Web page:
The U.N. General Assembly overwhelmingly approved the first treaty on the global arms trade.
The new treaty reportedly seeks to regulate the $70 billion business in conventional arms and keep weapons out of the hands of rebels and human rights abusers.
The official U.N. tally showed 154 votes in favour, three against 23 abstentions.
UN Secretary-General Ban Ki-moon has welcomed the vote and said the treaty “will help to keep warlords, pirates, terrorists, criminals and their like from acquiring deadly arms.”
The treaty will be open for signature on June 3 and will enter into force 90 days after the 50th signatory ratifies it.
Reports say its takes two to three years for a treaty to come into force.
US Welcomes the approval of UN Global Arms Treaty
In his remarks at the historic outcome of the Arms Trade Treaty Conference, US Secretary of State John Kerry says the United States is pleased that the United Nations General Assembly has approved a strong, effective and implementable Arms Trade Treaty that can strengthen global security while protecting the sovereign right of states to conduct legitimate arms trade.
He says the Treaty adopted today will establish a common international standard for the national regulation of the international trade in conventional arms and require all states to develop and implement the kind of systems that the United States already has in place.
Secretary Kerry adds the treaty will help reduce the risk that international transfers of conventional arms will be used to carry out the world’s worst crimes, including terrorism, genocide, crimes against humanity, and war crimes.
At the same time, Secretary Kerry points out the treaty preserves the principle that the international conventional arms trade is, and will continue to be, a legitimate commercial activity that allows nations to acquire the arms they need for their own security.
UN Global Arms Treaty reaffirms sovereign right of any State to regulate arms within its territory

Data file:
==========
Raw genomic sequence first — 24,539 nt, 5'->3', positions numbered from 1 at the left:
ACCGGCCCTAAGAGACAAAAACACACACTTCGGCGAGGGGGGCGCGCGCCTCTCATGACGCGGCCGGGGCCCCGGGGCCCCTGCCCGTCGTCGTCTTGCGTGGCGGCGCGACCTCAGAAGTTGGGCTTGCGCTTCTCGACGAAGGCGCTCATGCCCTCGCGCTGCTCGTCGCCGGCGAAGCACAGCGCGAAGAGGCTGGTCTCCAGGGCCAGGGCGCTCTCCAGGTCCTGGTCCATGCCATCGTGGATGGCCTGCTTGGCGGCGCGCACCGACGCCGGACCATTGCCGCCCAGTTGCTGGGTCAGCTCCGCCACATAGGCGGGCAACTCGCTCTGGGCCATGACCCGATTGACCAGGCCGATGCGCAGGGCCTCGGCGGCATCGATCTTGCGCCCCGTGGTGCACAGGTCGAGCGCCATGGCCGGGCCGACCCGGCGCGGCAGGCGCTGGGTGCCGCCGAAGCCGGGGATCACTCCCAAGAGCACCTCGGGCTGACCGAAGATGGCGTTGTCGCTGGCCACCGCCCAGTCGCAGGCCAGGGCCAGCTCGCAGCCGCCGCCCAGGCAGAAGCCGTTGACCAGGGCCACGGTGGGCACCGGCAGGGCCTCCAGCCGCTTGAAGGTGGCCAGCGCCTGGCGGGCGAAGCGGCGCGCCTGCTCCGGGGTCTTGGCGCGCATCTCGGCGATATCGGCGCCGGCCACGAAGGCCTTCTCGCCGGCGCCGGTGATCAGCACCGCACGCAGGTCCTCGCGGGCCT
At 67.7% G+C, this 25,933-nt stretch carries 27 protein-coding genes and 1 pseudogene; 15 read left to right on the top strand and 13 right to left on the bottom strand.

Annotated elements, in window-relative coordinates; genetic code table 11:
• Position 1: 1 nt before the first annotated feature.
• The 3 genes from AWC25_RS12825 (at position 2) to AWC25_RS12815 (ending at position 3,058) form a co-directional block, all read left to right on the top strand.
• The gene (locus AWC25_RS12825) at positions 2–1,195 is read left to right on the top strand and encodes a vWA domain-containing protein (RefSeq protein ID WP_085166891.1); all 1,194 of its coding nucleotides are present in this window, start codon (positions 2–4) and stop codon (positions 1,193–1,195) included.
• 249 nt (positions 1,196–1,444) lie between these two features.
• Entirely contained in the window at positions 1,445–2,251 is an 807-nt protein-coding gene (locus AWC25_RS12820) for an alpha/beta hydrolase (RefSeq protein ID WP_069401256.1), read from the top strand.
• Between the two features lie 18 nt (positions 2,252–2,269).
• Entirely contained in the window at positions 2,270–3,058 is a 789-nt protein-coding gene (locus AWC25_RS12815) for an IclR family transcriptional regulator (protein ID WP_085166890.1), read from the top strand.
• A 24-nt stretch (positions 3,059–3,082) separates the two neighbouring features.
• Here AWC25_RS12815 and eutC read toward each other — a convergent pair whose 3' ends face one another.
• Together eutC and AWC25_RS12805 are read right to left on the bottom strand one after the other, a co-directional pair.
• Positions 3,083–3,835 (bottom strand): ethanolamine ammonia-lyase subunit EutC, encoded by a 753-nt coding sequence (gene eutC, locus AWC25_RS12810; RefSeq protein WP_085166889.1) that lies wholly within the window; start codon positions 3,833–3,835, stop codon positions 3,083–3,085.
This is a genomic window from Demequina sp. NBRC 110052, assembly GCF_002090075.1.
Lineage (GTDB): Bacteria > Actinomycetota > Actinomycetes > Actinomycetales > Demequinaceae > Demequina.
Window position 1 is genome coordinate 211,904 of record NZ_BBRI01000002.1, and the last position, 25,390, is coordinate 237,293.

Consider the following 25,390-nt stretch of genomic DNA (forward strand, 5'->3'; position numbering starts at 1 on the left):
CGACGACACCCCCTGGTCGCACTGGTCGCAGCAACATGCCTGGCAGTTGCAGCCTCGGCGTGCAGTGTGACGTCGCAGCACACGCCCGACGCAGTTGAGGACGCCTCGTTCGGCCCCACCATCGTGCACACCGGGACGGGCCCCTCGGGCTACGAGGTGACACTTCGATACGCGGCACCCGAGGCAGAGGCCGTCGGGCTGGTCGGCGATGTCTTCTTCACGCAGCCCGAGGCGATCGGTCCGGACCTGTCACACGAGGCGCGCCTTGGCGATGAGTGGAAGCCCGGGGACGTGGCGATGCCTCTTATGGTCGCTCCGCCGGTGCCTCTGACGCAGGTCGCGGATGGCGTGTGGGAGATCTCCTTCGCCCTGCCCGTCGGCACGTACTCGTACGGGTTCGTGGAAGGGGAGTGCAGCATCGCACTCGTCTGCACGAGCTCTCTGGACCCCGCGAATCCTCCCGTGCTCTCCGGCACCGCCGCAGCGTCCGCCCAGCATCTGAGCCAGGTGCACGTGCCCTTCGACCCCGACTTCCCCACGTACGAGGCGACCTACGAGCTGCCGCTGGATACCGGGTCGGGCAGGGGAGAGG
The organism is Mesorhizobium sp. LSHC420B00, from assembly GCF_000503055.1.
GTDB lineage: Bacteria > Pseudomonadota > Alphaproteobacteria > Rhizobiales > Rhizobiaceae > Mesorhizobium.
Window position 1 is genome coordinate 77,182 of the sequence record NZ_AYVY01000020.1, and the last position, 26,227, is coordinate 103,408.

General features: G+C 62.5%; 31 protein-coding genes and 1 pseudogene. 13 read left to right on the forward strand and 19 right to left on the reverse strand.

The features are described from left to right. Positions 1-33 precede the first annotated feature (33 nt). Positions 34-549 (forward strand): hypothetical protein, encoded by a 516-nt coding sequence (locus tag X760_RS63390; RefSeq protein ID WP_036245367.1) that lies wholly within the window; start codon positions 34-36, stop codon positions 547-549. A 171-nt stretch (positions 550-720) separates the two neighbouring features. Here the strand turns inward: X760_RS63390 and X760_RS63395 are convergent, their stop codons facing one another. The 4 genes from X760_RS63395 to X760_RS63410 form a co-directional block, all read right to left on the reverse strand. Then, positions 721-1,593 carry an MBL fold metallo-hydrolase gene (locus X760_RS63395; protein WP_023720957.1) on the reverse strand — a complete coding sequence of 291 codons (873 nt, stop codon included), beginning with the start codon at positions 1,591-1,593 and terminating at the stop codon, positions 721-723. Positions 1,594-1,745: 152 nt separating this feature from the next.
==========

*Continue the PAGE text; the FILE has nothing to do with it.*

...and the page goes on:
According to Secretary Keyy, by its own terms, this treaty applies only to international trade, and reaffirms the sovereign right of any State to regulate arms within its territory.
He says as the United States has required from the outset of these negotiations, nothing in this treaty could ever infringe on the rights of American citizens under its domestic law or the Constitution, including the Second Amendment.
US Only Supports Arms Trade Treaty Consistent With US Laws
With the final round of negotiations from March 18 to 28 to reach consensus on an Arms Trade Treaty, the United States of America has voiced conditional US support for the UN arms trade treaty.
US Secretary of State John Kerry said the US could only be party to an Arms Trade Treaty that addresses international transfers of conventional arms solely and does not impose any new requirements on the U.S. domestic trade in firearms or on U.S. exporters.
The United States is the world’s No. 1 arms manufacturer. However, Secretary Kerry highlighted that US would not accept any treaty that imposed new limits on US citizens’ right to bear arms.
US Supports the Arms Trade Treaty
Secretary Kerry says the United States looks forward to working with its international partners at UN conference to reach consensus on an Arms Trade Treaty that advances global security and respects national sovereignty and the legitimate arms trade.
The US supported and actively participated in negotiations on an Arms Trade Treaty held at the United Nations in July 2012.
The negotiations made considerable progress, but ended before a treaty could be concluded.
The UN Conference on the Arms Trade Treaty (ATT) started on 18 March in New York which brings Member States together to continue negotiations on what is seen as the most important initiative ever regarding conventional arms regulation within the UN.
The UN asserts that adoption of the ATT “is the only path to more accountability, openness and transparency in the arms trade.”
According to the UN, at the end of 2010, an estimated 27.5 million people were internally displaced as a result of conflict, while millions more sought refuge abroad. The world body reports that the armed violence that drove people from their homes was fuelled by the widespread availability and misuse of weapons.
Previously, four weeks of negotiations ended in July 2012 without agreement.
Iran, North Korea, and Syria Reject Adoption of UN Arms Trade Treaty
Iran, Syria and North Korea have blocked the adoption UN’s Arms Trade Treaty, a proposal to regulate the global weapons trade.
Reports say the three countries rejected the UN’s Arms Trade Treaty, saying that the document was flawed and the proposal failed to prevent a surge of weapons sales to rebel groups.
Iran, North Korea and Syria are all currently under some form of UN arms sanctions.
Media reports say the UN arms trade treaty supposedly would regulate the multibillion-dollar international arms trade which required agreement by all 193 U.N. member states.